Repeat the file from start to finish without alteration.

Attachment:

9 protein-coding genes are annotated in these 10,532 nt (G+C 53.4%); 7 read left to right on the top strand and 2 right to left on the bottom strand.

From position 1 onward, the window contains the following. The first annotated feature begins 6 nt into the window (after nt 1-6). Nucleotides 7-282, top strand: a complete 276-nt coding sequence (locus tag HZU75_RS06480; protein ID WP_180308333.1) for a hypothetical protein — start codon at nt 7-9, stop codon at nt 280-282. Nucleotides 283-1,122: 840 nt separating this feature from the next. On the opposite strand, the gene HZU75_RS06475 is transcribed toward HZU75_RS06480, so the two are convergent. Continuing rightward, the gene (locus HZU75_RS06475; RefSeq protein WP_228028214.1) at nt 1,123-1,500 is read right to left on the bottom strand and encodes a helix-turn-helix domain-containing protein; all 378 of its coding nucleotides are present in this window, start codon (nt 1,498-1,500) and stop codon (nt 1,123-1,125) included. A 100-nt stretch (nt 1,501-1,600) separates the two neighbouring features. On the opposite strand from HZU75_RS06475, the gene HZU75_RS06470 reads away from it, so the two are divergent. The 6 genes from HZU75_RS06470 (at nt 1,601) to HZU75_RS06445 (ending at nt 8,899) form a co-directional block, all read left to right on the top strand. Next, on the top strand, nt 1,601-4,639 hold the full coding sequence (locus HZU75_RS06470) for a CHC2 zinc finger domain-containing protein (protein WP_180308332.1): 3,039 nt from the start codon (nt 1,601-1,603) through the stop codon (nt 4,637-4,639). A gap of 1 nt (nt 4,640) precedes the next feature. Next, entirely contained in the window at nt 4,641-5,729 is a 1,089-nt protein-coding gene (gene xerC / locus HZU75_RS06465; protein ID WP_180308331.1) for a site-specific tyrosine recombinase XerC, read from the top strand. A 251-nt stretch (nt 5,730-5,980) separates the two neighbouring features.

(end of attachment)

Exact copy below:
9 protein-coding genes are annotated in these 10,532 nt (G+C 53.4%); 7 read left to right on the top strand and 2 right to left on the bottom strand.

From position 1 onward, the window contains the following. The first annotated feature begins 6 nt into the window (after nt 1-6). Nucleotides 7-282, top strand: a complete 276-nt coding sequence (locus tag HZU75_RS06480; protein ID WP_180308333.1) for a hypothetical protein — start codon at nt 7-9, stop codon at nt 280-282. Nucleotides 283-1,122: 840 nt separating this feature from the next. On the opposite strand, the gene HZU75_RS06475 is transcribed toward HZU75_RS06480, so the two are convergent. Continuing rightward, the gene (locus HZU75_RS06475; RefSeq protein WP_228028214.1) at nt 1,123-1,500 is read right to left on the bottom strand and encodes a helix-turn-helix domain-containing protein; all 378 of its coding nucleotides are present in this window, start codon (nt 1,498-1,500) and stop codon (nt 1,123-1,125) included. A 100-nt stretch (nt 1,501-1,600) separates the two neighbouring features. On the opposite strand from HZU75_RS06475, the gene HZU75_RS06470 reads away from it, so the two are divergent. The 6 genes from HZU75_RS06470 (at nt 1,601) to HZU75_RS06445 (ending at nt 8,899) form a co-directional block, all read left to right on the top strand. Next, on the top strand, nt 1,601-4,639 hold the full coding sequence (locus HZU75_RS06470) for a CHC2 zinc finger domain-containing protein (protein WP_180308332.1): 3,039 nt from the start codon (nt 1,601-1,603) through the stop codon (nt 4,637-4,639). A gap of 1 nt (nt 4,640) precedes the next feature. Next, entirely contained in the window at nt 4,641-5,729 is a 1,089-nt protein-coding gene (gene xerC / locus HZU75_RS06465; protein ID WP_180308331.1) for a site-specific tyrosine recombinase XerC, read from the top strand. A 251-nt stretch (nt 5,730-5,980) separates the two neighbouring features.